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Vermigli on the Free Offer

September 28, 2007

But some man will say God by the prophet Jonah, said it should come to pass, that the city of Nineveh should be destroyed, and that after 40 days. And by Isaiah the Prophet h showed unto Hezekiah the king, that he should dye: which things yet came not to pass as they were foretold. Yet also the Lord himself in Jeremy the 18. Chapter thus speaks, “if any man speak of any kingdom; or nation, to root it out and to destroy it and they in the meantime repent, I also will repent me. And on the other side, if I shall speak to plant, and to build any kingdom or nation, and they in the meantime behave themselves wickedly, I will not perform these things which I have spoken. But we answer, that the promise whereof Paul here speaks depends not of any condition, as do a great many promises of the law, unto which pertain these threatenings which are now alleged yea the Apostle himself sufficiently expressed, of what kind of promises he speaks when he says, “By faith, that it should be of grace.” For if it consist freely, then hangs it not on any condition, or supposition, and by this means the promise can in no case be made frustrate. This may the easier be understand by a similitude: If a physician should by taking of any medicine promise health, but yet upon this condition, that he would have for his pains infinite sums of money, & that the sick person should observe a very hard diet, a poor man might easily answer that that promise of health is vain, both for that he has not the money to pay, and also for that being weak he is not able to observe the diet which is prescribed him. But contrariwise, if a man promise a medicine which he will give freely, neither requires any work of the sick person, but only that he would drink, or some other way receive his medicine, this promise is easily made firm. So undoubtedly stands the case here: the promise is offered unto us, and that freely. For only is of us required, that by faith we receive it. And this bus the first principal point, whereupon depends the certainty of the promise: namely, for that the promise consists of the Word of God, and is offered freely.   

Peter Martir Vermilius Florentine, Most learned and fruitful Commentaries of D. Peter Martir Vermilius Florentine, Professor of Divinity in he School of Tigure, upon the Epistle of S. Paul to the Romans: wherein are diligently & most profitably entreated all such matters and chief common places of religion touched in the same Epistle, (Imprinted at London by Iohn Daye, 1558), 91[b]-92[a].

David: I like this from Vermigli. What is interesting is that in Vermigli, the Law, as administered in the Mosaic Covenant, is a works or conditional covenant. All that was later predicated by later Calvinists to the “covenant of works,”  Vermigli, and his generation, predicated to the Mosaic Covenant. Thus when he speaks of a conditionless free offer, he means, on the one hand, there are no works or conditions of merit (or even contract merit) by which one must earn the thing proffered, or on the other hand, there are not works or conditions one must perform in order to obtain the approval of the offerer. In this sense, then, the free offer is conditionless. However, the offer is not absolutely without requirements. One must ‘have faith,’ one must ‘take up’ the offer. This sort of conditionality was identified in standard Reformed dogmatics as a ‘instrumental condition,’ or ‘condition sine qua non.’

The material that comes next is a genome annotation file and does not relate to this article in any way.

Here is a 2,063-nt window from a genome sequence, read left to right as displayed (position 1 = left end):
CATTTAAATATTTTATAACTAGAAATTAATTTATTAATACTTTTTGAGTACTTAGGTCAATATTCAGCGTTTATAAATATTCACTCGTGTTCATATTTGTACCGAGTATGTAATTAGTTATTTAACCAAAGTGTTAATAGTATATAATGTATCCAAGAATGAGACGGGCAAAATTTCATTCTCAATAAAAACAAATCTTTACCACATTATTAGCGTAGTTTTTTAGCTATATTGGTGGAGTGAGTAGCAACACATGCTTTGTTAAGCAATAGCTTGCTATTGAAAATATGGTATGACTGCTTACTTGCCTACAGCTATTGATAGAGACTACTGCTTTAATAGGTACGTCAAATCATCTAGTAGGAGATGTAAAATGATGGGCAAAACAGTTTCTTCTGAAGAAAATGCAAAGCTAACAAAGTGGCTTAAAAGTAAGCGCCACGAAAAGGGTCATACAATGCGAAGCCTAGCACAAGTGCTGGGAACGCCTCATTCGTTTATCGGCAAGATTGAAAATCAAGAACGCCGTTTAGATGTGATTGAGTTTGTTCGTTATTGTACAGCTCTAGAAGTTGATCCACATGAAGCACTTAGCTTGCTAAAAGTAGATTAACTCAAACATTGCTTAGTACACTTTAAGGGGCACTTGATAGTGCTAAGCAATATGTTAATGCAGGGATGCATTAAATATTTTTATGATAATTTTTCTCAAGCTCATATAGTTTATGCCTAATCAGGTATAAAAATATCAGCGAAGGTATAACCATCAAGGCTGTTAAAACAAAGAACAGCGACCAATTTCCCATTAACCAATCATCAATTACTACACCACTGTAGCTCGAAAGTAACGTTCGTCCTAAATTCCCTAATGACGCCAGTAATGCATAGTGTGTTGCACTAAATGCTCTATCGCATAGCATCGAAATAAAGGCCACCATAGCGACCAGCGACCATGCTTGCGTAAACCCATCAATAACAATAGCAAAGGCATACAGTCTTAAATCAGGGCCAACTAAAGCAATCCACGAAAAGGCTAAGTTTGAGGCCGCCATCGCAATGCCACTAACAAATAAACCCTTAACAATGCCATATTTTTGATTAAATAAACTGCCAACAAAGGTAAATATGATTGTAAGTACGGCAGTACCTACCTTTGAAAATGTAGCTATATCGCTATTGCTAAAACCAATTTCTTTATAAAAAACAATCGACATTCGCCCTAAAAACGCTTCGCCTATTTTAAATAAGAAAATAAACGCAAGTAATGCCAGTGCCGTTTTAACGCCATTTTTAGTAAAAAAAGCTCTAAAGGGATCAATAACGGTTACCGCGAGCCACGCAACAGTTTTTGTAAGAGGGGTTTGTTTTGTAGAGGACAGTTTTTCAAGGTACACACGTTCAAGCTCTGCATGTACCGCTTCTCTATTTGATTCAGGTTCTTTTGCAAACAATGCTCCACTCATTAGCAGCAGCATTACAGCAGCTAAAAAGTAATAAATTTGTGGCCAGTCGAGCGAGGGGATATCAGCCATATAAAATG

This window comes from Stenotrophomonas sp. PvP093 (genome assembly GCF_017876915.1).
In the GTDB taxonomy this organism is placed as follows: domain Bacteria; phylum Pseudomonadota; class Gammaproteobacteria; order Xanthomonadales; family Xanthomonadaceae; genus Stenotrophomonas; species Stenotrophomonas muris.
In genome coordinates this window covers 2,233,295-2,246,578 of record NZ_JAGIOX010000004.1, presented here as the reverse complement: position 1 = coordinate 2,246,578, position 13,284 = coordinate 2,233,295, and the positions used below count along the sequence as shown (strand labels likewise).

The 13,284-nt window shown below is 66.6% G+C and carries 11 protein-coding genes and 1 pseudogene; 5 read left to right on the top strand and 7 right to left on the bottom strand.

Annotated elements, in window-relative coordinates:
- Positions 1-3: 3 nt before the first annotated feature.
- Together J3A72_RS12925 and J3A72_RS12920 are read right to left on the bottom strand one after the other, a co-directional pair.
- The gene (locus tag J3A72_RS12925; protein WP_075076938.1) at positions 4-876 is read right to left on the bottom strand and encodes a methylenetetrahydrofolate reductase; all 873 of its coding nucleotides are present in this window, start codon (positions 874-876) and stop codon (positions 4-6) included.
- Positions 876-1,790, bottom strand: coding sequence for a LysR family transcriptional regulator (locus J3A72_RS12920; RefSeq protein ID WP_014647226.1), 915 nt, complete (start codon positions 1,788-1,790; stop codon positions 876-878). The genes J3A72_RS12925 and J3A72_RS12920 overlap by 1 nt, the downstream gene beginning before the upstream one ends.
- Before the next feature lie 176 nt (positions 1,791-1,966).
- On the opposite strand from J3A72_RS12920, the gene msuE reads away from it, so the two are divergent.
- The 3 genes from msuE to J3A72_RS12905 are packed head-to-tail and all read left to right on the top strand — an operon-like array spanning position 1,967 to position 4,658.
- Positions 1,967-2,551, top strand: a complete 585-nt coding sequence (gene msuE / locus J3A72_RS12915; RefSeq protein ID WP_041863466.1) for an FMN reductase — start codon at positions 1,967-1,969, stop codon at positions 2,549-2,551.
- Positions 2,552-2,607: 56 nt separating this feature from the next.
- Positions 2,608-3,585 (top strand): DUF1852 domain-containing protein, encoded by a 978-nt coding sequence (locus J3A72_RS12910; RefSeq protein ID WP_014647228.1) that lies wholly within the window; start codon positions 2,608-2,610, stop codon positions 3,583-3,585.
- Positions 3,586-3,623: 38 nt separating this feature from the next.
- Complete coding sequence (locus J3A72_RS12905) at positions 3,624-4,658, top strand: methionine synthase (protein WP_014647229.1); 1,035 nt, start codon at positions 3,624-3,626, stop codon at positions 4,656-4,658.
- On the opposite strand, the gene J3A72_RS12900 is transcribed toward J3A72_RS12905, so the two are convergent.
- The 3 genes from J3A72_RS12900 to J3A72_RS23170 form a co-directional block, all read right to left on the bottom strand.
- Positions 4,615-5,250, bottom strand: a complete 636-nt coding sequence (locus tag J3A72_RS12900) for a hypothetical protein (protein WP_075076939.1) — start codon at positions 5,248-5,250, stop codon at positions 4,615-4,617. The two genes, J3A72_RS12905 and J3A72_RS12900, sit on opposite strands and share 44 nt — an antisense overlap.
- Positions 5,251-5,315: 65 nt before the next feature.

Overall, I just like this metaphor because it enables us to think of the conditional offer in a way that is non-meritorious (in any way) and yet conditioned instrumentally. Like this: imagine a father offering his son food, who would imagine that the father expected the son to somehow merit the father’s invitation and food? Even if the father were to require a condition (such as come to the table to eat), still there is no need to conceptualize this relationship by way of any merit-conditions, even by way of even contract-conditions. It is all just unnecessary and to do so adds nothing, but only detracts from our understanding of normal father-son relationships. And yet, in this metaphor, there is still present some aspect of law and duty operating between the father and the son. I think this is why Calvin so often connects the offer with the ‘fatherly invitation’ of God to men. For Calvin, the invitation comes from a father who seeks and wishes the well-being of his wayward son. I think Calvin was way more on track than many of our modern uber-calvinists.

If we go back to the metaphor of the doctor and the remedy, of course it has to be the case that the offer of the remedy has to be well-meaning. Even though certain hypercalvinists stumble on this, this truth should be so obvious that anyone who doubts it should be seen as being on the same level as a flat-earth advocate. Anyone who offers a cure to a sick man, that man can only be one of two options, well-meaning, or ill-meaning. If well-meaning, then that man truly does wish and desire in some meaningful and serious sense the health of the sick person: thus so with God. It is impossible to say that the doctor is sincere, and yet only so offers his cure with the singular intention that the man be made even more sick and debilitated than he already is. If this is true with regard to a human doctor, how much more so with regard to a God who is slow to anger, but quick to bless.


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